The Latest

It Hurts My Feelings When You Scream at Me!

By Abby Sher on October 11, 2011 in Amen, Amen, Amen
The only one who can change this is me.

Gifted Education: A Day in the Life

By Christopher Taibbi M.A.T. on October 11, 2011 in Gifted-Ed Guru
Teachers in public ed do much more than...well...teach. So what does a "gifted" teacher do? And why does he do it?

My Teenager Is a Nervous Wreck

By Barbara Greenberg Ph.D. on October 11, 2011 in The Teen Doctor
What to do when you feel like your teenager takes life much too seriously.

When it's good to leave money on the table

By James C Kaufman on October 11, 2011 in And All That Jazz
Leaving "money on the table" is bad for businesses. But not knowing the difference between "money on the table" and "needed incentives" is even worse.

Revenge of the Single Ladies!

By Bella DePaulo Ph.D. on October 11, 2011 in Living Single
On the cover of the November 2011 issue of the Atlantic is the question, “What, me marry?” and Kate Bolick’s story is titled, "All the single ladies." It has already been featured in two segments of the Today show.

Steve Jobs: Outsiders, Redemption and the Meaning of Life

By Ravi Chandra M.D. on October 11, 2011 in The Pacific Heart
Steve Jobs' life spoke to all outsiders: entrepreneurs, adoptees, the disabled, dreamers of all stripes. What lessons can you draw to challenge yourself to reach new horizons? Including a tribute and memorial by Richard Bramson.

Age-Gap Couples in the Twilight Zone

Couples with a large chronilogical age difference may initially feel very similar in terms of emotional age. Still, they are likely to face logistical challenges vis a vis their life-stage differences. She may be eager for children, when he's wanting to visit the grandkids.
How will the age differences affect them twenty years later?

Bill Clinton: A Study in Charisma

Clinton had "It". The thing that drew people to him. The thing that probably earned him the nickname "Slick Willie". Love him or hate him, he had charisma. In spades.

Bringing the Salt March to Wall Street

By Miki Kashtan Ph.D. on October 11, 2011 in Acquired Spontaneity
In a few days the Occupy Wall Street movement arrives in my town, Oakland, and I am thinking a lot about what I want to do. I feel quite uplifted and so, so relieved. For months I was watching with growing discomfort the absence of action in the US while nonviolent resistance was spreading like wildfire to more and more countries.

Overcoming Jealousy

By Raj Raghunathan Ph.D. on October 11, 2011 in Sapient Nature
Most people won't admit to feeling jealous when a close friend does well, even though research shows that they do. However, admitting to feeling jealous is an important step in overcoming it.

Addicted to Self-Denial: Can We Recover?

By Kimerer LaMothe Ph.D. on October 11, 2011 in What a Body Knows
“There is no complete recovery from a fundamentalist childhood” (82).

So writes Margaret Miles in her latest book, Augustine and the Fundamentalist’s Daughter. Miles was the first woman to receive tenure at Harvard Divinity School, the president of Graduate Theological Union, and… a fundamentalist?

Do Chocolate Lovers Have Sweeter Babies?

By Jena Pincott on October 11, 2011 in Love, Sex, and Babies
The surprising science of pregnancy.

Want to Boost Your Job Prospects? Try a Beauty Makeover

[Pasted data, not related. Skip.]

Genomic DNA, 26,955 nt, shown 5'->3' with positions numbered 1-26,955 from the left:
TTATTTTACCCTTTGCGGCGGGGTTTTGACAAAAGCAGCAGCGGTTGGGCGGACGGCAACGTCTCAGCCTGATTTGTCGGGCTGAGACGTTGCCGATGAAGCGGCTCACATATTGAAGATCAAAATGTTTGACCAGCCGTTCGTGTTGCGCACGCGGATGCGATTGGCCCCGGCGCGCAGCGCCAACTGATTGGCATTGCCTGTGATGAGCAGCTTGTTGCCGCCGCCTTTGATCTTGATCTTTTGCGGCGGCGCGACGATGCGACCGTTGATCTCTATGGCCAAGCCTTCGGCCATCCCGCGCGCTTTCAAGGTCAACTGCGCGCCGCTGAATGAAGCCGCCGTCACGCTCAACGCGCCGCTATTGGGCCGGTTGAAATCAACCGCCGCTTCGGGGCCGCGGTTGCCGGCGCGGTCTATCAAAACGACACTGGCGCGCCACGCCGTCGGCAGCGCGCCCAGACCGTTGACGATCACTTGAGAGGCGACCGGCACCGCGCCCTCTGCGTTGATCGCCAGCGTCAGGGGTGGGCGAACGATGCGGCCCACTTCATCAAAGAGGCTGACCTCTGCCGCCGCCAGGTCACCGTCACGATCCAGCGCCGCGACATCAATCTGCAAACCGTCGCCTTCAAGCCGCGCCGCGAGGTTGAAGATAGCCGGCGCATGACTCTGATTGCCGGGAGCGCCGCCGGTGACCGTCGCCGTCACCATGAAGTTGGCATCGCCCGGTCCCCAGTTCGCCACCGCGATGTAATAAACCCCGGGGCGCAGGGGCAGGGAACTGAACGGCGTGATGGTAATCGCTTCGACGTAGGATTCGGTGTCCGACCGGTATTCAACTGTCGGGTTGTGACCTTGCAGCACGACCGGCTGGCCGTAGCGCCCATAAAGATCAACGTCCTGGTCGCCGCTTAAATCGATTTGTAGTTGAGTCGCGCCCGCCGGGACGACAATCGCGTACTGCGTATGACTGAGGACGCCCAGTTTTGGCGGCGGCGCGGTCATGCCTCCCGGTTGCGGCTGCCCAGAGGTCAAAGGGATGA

Beautiful people are more likely to be perceived as having a myriad of positive attributes. New research shows that a woman wearing makeup is more likely to be deemed a competent, likeable, attractive, and trustworthy, suggesting that your best way to get a job or promotion is to head not to the job training center but to the makeup counter.

Lessons from Ken Burns’ Prohibition for the War on Drugs

In an amazing act of self-restraint, Ken Burns avoids all mention of the War On Drugs during his excellent three-part PBS series Prohibition. The parallels are, however, so exact, so numerous, and so painful that pointing them out feels like belaboring the obvious.

The Benefits of Restraint

We may think of restraint as some desperate force holding back the flood of greed, but no force is necessary, only practice. Restraint is a practice our bodies already know.

Everything You "Know" About Stress Is Just Plain Wrong! Part 1

No, stress is NOT caused by your job or your spouse or the economy or the lack of World peace!

Why Young Children Protest Bedtime: Evolutionary Mismatch

By Peter Gray on October 11, 2011 in Freedom to Learn
A Darwinian, evolutionary perspective helps us understand why young children put up such a fuss about bedtime. Every parent should realize that their child is not just testing their will. The child, for good reasons, is experiencing fear, maybe even terror.

The Lost Art of Self-care

You've heard it said, "Do unto others as you would have them do unto you..." But in the over-busyness of so many of our lives, I say to you, "Do unto yourself as you would have others do unto you." Sometimes we have to be reminded of the lost art of self-care.

Sex Offenders on the Job: The Megan’s Law Database Loophole

By Steve Albrecht DBA on October 11, 2011 in The Act of Violence
What good is allowing public access to the Megan's Law registered sex offender database if we can't use the information for hiring purposes?

Don’t Waste My Time…

By Art Markman Ph.D. on October 11, 2011 in Ulterior Motives
We all know that time flies when you're having fun. The flip side, of course, is that boring events seem to drag on. How does your sense of entitlement affect your perception of the passage of time?